If you’re trying to hire an installer, remember: Tools themselves have the power to attract people to a profession. How do I know? Because I wrote my eighth-grade career paper on dentistry. Dentistry!—for no other reason than I loved the little tools my dentist used. He had a big platter covered with highly specialized stainless steel tools right in front of my face while he worked. As a kid, I’d sit with my mouth open in his fancy chair, pumped to the perfect elevation by his foot, gazing at that platter of tools, trying to imagine what each one was for. Even the drill (which I hate now) was mesmerizing. And that spit sucker—pure genius. I was so captivated by the tools, I never once thought about the downside of the profession—being bitten by little kids or scorned by adults. I only thought of how fun it would be to have a job using those tools.
It’s probably always been that way with tools, even in primitive societies. Can you imagine a tribal chief sending a kid out to kill a lion without a tool of some kind? No way. But that same chief could hand the kid a perfectly balanced spear with a sharpened point, and it wouldn’t be long before that kid would be hunting a lion—no suggestion necessary.
It’s tough to find employees right now, especially people who are good with tools, not scared of heights, and willing to brave the elements. And further narrowing the field, installers need to be problem solvers, able to zig and zag, and stay cool when things don’t go as planned (And let’s face it, installs almost never go as planned. “Hey, why is there an I-Beam back there?”). Finally, like it or not, installers are brand ambassadors, dealing one-on-one with customers. So, ideally, they should have magnificent personalities, too. Yikes, it’d be easier to find a unicorn.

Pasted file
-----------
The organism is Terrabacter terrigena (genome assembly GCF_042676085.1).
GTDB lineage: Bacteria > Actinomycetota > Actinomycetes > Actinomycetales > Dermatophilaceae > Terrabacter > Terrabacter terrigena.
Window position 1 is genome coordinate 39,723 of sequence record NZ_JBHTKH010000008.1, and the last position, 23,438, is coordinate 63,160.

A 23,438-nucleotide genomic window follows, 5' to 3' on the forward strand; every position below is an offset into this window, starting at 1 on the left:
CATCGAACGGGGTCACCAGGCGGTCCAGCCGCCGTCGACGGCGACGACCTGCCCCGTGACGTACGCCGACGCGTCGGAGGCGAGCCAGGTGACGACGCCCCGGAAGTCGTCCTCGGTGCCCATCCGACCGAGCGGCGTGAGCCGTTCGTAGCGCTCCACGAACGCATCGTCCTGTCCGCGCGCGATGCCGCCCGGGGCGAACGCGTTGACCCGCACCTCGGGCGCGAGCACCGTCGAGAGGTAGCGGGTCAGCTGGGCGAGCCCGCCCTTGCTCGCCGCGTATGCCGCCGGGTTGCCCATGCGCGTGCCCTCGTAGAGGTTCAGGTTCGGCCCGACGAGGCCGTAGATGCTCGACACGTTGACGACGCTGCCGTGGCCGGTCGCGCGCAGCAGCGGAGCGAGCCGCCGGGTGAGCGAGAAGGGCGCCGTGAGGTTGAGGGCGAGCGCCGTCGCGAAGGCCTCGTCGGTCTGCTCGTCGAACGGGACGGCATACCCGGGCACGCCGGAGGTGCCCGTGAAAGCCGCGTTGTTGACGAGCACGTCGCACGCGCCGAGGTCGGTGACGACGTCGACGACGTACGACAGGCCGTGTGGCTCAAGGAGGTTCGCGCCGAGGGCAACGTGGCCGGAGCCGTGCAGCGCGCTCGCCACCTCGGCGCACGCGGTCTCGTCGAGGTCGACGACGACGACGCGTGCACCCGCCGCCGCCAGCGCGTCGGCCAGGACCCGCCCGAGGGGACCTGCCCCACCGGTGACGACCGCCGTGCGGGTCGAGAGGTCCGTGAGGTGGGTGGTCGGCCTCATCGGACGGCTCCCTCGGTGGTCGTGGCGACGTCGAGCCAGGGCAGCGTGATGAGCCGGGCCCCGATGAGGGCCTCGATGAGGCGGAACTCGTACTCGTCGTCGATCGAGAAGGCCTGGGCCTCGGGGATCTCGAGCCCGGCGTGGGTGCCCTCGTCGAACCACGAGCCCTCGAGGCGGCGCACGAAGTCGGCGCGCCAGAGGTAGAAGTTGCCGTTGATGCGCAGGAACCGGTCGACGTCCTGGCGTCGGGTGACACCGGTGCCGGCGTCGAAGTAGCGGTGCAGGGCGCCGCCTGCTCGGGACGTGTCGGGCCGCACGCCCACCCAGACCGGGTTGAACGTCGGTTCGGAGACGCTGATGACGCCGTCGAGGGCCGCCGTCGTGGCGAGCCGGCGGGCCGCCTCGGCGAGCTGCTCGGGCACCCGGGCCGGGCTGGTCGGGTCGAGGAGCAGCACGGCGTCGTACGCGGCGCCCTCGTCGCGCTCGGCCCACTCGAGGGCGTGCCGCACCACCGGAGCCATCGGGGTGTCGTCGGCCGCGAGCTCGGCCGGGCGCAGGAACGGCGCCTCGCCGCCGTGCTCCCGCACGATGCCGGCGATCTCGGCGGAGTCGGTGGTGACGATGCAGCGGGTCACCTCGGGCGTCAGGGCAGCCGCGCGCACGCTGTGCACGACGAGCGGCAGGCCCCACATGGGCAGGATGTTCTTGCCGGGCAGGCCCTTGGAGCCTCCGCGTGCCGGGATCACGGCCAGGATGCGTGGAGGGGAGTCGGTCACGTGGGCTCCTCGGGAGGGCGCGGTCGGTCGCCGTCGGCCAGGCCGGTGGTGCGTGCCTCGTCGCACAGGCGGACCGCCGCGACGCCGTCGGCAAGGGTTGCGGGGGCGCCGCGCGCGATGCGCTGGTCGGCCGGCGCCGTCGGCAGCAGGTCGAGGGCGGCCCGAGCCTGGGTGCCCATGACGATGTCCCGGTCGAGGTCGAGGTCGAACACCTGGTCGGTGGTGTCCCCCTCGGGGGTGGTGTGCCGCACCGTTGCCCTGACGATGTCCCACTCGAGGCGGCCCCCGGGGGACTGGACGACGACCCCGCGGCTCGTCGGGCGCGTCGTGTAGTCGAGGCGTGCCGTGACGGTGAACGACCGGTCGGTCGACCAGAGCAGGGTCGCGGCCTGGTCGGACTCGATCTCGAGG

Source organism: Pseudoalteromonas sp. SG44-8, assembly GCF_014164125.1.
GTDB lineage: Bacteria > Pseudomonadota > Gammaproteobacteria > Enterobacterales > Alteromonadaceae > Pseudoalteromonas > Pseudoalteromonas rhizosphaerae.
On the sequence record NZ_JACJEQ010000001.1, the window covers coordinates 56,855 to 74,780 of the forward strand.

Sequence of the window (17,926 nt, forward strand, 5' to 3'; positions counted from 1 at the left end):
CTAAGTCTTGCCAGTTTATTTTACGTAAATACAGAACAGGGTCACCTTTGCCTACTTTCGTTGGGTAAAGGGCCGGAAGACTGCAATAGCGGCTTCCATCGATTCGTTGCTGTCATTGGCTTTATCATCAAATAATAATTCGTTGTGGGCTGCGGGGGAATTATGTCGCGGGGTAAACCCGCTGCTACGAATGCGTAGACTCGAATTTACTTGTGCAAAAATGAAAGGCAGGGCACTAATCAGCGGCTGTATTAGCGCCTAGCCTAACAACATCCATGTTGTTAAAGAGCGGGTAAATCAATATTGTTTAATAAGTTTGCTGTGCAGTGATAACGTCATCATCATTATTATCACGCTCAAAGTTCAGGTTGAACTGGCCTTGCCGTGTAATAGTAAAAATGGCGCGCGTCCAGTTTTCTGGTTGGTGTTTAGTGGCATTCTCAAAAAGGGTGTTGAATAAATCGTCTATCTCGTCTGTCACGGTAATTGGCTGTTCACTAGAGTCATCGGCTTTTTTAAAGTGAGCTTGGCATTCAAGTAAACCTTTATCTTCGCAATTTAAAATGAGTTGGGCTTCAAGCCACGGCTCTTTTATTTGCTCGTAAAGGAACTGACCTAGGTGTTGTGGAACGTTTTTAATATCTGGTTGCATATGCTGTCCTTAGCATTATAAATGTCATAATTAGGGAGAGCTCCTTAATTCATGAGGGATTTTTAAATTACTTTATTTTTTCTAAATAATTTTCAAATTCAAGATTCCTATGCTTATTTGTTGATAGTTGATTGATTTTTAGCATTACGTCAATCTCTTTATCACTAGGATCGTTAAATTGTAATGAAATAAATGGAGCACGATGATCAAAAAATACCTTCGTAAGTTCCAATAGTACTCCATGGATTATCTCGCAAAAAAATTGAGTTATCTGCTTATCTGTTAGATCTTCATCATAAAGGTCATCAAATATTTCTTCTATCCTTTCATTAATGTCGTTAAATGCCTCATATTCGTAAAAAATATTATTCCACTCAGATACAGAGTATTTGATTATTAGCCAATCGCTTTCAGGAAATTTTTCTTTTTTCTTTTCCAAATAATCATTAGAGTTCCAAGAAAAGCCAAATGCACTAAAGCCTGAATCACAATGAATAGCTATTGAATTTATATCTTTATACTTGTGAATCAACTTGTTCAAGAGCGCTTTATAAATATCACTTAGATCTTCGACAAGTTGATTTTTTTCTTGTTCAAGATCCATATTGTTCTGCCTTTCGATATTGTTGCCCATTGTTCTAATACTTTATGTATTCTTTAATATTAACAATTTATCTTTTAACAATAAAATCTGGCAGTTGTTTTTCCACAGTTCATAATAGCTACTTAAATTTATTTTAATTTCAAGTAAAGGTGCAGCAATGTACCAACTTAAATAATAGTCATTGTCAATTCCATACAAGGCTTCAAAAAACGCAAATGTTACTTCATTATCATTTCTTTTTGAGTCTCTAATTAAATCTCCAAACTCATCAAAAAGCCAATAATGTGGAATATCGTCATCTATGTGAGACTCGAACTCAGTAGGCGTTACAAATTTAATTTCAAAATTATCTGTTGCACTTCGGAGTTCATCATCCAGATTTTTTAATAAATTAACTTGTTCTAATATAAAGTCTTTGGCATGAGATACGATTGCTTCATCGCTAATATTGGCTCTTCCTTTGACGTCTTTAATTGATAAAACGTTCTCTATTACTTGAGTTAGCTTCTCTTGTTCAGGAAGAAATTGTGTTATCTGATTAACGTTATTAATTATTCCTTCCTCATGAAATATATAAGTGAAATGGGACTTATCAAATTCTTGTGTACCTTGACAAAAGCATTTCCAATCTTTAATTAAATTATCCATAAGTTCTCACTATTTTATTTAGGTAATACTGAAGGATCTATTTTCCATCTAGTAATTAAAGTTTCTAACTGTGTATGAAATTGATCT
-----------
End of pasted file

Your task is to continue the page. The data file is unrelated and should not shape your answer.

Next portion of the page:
So how do you attract people made from the right stuff? And when you do, how do you pull them onboard? It’s a challenge regardless, but without having the proper tools, it’s dang near impossible.
Recently, one of our customers told us that they’ve been using our Chariot Bucket’s How-To Videos during their interview/recruitment meetings with candidates for their installer positions. She said the applicants relax a little when they realize the company has bucket truck accessories to make the job safer and easier. In a word—doable.
Every year, we spend a few weeks helping installers hang signs. Each time we do, we’re inspired with more ideas—generated in the field—to make an installer’s life safer and easier. It’s fun and rewarding, because that’s the niche we’re trying to fill. If you have a great idea, give us a call.